Like glasses in history have changed

Overview The exhibition at the Design Museum Holon, Israel, traces the key stages of evolution of the seventeenth century to the present glasses, looking at the future through the lens of virtual reality
“Sometimes we tend to forget that the primary purpose of the glasses has always been to correct a defect; but in fact the glasses do not hide the defect, in fact, I emphasize through design.

The exhibition will not only allow to observe the cultural history of the glasses, but also to discover the role of designers in their evolution. ” The speaker is Maya Dvash, curator of the exhibition Overview of Design Museum Holon.

Until April 29, the exhibition will penetrate between the Israeli museum galleries for discovering the curious world of glasses, and sunglasses, in an overview of past, present and future.

The past, to be precise, is represented from the private collection of French Claude Samuel, through which you can see the changes that have marked these precious accessories from the seventeenth century to today: over 400 species that become symbols of eras, new discoveries and of cultural phenomena, including for example those worn by pop icons such as Elton John and John Lennon, the traditional snow goggles bone worn by Eskimos populations or sketches designed for fashion house Pierre Cardin by the father of Samuel.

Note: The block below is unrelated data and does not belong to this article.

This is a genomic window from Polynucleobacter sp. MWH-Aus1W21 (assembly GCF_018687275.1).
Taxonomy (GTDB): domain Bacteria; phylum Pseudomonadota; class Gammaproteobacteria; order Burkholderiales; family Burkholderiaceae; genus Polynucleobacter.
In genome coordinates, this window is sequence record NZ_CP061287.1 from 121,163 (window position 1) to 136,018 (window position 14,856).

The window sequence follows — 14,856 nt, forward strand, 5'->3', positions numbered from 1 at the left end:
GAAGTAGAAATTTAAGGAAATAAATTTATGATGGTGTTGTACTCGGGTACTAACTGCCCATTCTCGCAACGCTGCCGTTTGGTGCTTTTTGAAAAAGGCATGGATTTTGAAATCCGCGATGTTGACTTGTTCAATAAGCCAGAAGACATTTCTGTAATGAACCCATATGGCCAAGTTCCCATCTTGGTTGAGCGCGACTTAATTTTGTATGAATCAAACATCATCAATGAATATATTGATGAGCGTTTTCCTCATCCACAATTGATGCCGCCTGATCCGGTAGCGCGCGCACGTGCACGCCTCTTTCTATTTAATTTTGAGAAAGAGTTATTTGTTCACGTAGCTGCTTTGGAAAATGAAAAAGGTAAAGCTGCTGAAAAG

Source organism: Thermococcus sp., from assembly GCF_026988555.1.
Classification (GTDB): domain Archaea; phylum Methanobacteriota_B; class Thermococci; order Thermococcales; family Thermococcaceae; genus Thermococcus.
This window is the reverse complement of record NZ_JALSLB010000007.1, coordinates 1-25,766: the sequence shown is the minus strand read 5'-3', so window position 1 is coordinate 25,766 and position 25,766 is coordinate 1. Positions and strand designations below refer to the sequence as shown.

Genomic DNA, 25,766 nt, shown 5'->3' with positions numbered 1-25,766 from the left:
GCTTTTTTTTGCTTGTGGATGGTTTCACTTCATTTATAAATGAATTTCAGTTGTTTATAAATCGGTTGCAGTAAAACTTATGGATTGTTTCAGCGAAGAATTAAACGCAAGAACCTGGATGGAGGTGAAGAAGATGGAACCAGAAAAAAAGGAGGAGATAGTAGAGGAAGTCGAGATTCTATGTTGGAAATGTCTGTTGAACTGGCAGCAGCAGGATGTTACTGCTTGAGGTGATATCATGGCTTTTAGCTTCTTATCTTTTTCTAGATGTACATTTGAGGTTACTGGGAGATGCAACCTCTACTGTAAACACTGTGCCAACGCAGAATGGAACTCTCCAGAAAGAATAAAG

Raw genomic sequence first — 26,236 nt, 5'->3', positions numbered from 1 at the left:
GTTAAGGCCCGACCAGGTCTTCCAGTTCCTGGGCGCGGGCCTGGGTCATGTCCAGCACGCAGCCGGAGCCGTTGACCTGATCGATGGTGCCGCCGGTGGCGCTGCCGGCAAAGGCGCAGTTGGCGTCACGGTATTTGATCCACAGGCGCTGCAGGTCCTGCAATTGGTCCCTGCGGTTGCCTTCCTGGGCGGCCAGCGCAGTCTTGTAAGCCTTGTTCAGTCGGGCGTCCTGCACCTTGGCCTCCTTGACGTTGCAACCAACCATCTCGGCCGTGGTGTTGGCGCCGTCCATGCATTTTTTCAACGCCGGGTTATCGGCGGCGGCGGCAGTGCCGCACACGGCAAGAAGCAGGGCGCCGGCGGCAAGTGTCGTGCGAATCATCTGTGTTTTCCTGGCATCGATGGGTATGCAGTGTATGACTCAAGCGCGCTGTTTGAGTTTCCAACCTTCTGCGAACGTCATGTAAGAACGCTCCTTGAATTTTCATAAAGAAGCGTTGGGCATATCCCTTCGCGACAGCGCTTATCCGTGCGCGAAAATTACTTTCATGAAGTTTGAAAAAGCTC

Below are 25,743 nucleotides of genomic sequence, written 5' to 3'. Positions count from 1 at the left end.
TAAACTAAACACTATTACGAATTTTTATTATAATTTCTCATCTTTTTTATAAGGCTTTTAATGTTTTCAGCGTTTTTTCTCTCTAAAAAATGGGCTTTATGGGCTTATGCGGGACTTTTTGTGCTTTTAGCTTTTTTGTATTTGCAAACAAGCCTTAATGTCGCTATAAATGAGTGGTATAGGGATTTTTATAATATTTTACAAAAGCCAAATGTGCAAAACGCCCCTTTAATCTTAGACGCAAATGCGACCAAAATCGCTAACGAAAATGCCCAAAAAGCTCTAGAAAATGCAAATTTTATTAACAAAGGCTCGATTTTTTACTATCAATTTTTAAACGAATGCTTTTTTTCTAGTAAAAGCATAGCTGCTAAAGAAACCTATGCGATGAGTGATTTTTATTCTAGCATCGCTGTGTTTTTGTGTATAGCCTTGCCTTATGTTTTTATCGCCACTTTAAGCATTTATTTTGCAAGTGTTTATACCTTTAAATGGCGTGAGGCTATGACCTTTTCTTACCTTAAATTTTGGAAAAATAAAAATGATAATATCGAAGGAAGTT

In addition to this valuable retrospective, the exhibition also features a creative part dedicated to this, entitled “What are eyeglasses?”, With models developed by 40 Israeli artists from fashion, jewelery and industrial design.

The future is represented by the space dedicated to virtual reality that the museum’s Design Lab has set up in collaboration with the French Institute of Israel, the Forum des image and the Holon Cinematheque.
But there’s also a touch of Italy in this exhibition, and it is probably the most intriguing: the Italian Cultural Institute and the Italian Embassy in Israel contributed to the creation of the section entitled “Vision Test” which allows visitors to discover the interaction between sight and design through activities and optical illusions that play with perspective, colors and observation points.